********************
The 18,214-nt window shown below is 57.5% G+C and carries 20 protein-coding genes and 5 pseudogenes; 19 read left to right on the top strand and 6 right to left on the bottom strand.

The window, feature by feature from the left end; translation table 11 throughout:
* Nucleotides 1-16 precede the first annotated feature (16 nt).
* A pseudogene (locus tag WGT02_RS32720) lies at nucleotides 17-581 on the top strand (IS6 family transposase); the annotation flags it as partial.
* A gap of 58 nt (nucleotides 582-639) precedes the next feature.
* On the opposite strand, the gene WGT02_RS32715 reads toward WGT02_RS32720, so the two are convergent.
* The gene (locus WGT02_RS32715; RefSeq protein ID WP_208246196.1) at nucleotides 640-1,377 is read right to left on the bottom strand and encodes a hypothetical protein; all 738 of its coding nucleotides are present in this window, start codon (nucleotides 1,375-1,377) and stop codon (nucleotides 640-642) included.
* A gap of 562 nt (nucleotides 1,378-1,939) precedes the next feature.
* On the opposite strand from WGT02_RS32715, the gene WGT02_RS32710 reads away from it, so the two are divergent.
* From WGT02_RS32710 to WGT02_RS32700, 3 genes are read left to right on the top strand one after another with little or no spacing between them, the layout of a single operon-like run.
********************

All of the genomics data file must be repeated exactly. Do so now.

The 18,214-nt window shown below is 57.5% G+C and carries 20 protein-coding genes and 5 pseudogenes; 19 read left to right on the top strand and 6 right to left on the bottom strand.

The window, feature by feature from the left end; translation table 11 throughout:
* Nucleotides 1-16 precede the first annotated feature (16 nt).
* A pseudogene (locus tag WGT02_RS32720) lies at nucleotides 17-581 on the top strand (IS6 family transposase); the annotation flags it as partial.
* A gap of 58 nt (nucleotides 582-639) precedes the next feature.
* On the opposite strand, the gene WGT02_RS32715 reads toward WGT02_RS32720, so the two are convergent.
* The gene (locus WGT02_RS32715; RefSeq protein ID WP_208246196.1) at nucleotides 640-1,377 is read right to left on the bottom strand and encodes a hypothetical protein; all 738 of its coding nucleotides are present in this window, start codon (nucleotides 1,375-1,377) and stop codon (nucleotides 640-642) included.
* A gap of 562 nt (nucleotides 1,378-1,939) precedes the next feature.
* On the opposite strand from WGT02_RS32715, the gene WGT02_RS32710 reads away from it, so the two are divergent.
* From WGT02_RS32710 to WGT02_RS32700, 3 genes are read left to right on the top strand one after another with little or no spacing between them, the layout of a single operon-like run.